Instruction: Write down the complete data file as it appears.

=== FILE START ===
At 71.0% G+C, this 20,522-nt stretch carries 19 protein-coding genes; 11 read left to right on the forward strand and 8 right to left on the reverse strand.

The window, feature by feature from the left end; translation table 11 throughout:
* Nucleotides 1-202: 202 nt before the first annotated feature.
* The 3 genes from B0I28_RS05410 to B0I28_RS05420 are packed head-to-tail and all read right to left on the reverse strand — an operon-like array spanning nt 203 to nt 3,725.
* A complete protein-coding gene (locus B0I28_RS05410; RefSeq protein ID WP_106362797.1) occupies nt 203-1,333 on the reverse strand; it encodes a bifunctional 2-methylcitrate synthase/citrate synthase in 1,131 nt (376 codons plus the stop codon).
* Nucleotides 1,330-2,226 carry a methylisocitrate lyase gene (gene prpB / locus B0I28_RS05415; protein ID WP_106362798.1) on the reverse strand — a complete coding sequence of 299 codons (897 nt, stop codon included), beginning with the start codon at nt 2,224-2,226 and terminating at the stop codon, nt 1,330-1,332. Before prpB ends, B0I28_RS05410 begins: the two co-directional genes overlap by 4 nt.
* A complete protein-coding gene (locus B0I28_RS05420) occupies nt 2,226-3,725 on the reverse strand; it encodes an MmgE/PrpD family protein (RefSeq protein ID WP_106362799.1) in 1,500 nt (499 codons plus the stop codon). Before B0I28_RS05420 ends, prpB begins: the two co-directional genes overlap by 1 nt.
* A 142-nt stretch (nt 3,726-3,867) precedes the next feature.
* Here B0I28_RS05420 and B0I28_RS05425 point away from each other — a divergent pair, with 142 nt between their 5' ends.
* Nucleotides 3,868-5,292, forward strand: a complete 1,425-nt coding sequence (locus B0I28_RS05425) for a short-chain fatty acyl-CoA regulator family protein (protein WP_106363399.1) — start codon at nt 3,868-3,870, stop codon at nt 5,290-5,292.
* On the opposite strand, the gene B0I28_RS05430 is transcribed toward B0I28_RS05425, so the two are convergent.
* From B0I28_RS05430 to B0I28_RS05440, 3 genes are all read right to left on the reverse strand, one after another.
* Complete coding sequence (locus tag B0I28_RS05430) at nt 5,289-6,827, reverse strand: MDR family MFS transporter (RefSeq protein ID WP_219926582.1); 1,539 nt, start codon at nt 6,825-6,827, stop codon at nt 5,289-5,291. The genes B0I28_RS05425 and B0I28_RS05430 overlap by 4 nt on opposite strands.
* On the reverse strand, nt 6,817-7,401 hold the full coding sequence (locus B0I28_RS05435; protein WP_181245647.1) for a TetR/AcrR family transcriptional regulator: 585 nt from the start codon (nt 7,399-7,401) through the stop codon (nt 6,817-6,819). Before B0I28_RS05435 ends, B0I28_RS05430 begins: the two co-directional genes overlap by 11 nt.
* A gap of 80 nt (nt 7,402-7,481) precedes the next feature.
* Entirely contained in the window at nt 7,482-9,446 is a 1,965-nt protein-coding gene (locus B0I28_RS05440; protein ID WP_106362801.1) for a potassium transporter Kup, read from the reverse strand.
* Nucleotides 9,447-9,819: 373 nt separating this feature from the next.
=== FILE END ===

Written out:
At 71.0% G+C, this 20,522-nt stretch carries 19 protein-coding genes; 11 read left to right on the forward strand and 8 right to left on the reverse strand.

The window, feature by feature from the left end; translation table 11 throughout:
* Nucleotides 1-202: 202 nt before the first annotated feature.
* The 3 genes from B0I28_RS05410 to B0I28_RS05420 are packed head-to-tail and all read right to left on the reverse strand — an operon-like array spanning nt 203 to nt 3,725.
* A complete protein-coding gene (locus B0I28_RS05410; RefSeq protein ID WP_106362797.1) occupies nt 203-1,333 on the reverse strand; it encodes a bifunctional 2-methylcitrate synthase/citrate synthase in 1,131 nt (376 codons plus the stop codon).
* Nucleotides 1,330-2,226 carry a methylisocitrate lyase gene (gene prpB / locus B0I28_RS05415; protein ID WP_106362798.1) on the reverse strand — a complete coding sequence of 299 codons (897 nt, stop codon included), beginning with the start codon at nt 2,224-2,226 and terminating at the stop codon, nt 1,330-1,332. Before prpB ends, B0I28_RS05410 begins: the two co-directional genes overlap by 4 nt.
* A complete protein-coding gene (locus B0I28_RS05420) occupies nt 2,226-3,725 on the reverse strand; it encodes an MmgE/PrpD family protein (RefSeq protein ID WP_106362799.1) in 1,500 nt (499 codons plus the stop codon). Before B0I28_RS05420 ends, prpB begins: the two co-directional genes overlap by 1 nt.
* A 142-nt stretch (nt 3,726-3,867) precedes the next feature.
* Here B0I28_RS05420 and B0I28_RS05425 point away from each other — a divergent pair, with 142 nt between their 5' ends.
* Nucleotides 3,868-5,292, forward strand: a complete 1,425-nt coding sequence (locus B0I28_RS05425) for a short-chain fatty acyl-CoA regulator family protein (protein WP_106363399.1) — start codon at nt 3,868-3,870, stop codon at nt 5,290-5,292.
* On the opposite strand, the gene B0I28_RS05430 is transcribed toward B0I28_RS05425, so the two are convergent.
* From B0I28_RS05430 to B0I28_RS05440, 3 genes are all read right to left on the reverse strand, one after another.
* Complete coding sequence (locus tag B0I28_RS05430) at nt 5,289-6,827, reverse strand: MDR family MFS transporter (RefSeq protein ID WP_219926582.1); 1,539 nt, start codon at nt 6,825-6,827, stop codon at nt 5,289-5,291. The genes B0I28_RS05425 and B0I28_RS05430 overlap by 4 nt on opposite strands.
* On the reverse strand, nt 6,817-7,401 hold the full coding sequence (locus B0I28_RS05435; protein WP_181245647.1) for a TetR/AcrR family transcriptional regulator: 585 nt from the start codon (nt 7,399-7,401) through the stop codon (nt 6,817-6,819). Before B0I28_RS05435 ends, B0I28_RS05430 begins: the two co-directional genes overlap by 11 nt.
* A gap of 80 nt (nt 7,402-7,481) precedes the next feature.
* Entirely contained in the window at nt 7,482-9,446 is a 1,965-nt protein-coding gene (locus B0I28_RS05440; protein ID WP_106362801.1) for a potassium transporter Kup, read from the reverse strand.
* Nucleotides 9,447-9,819: 373 nt separating this feature from the next.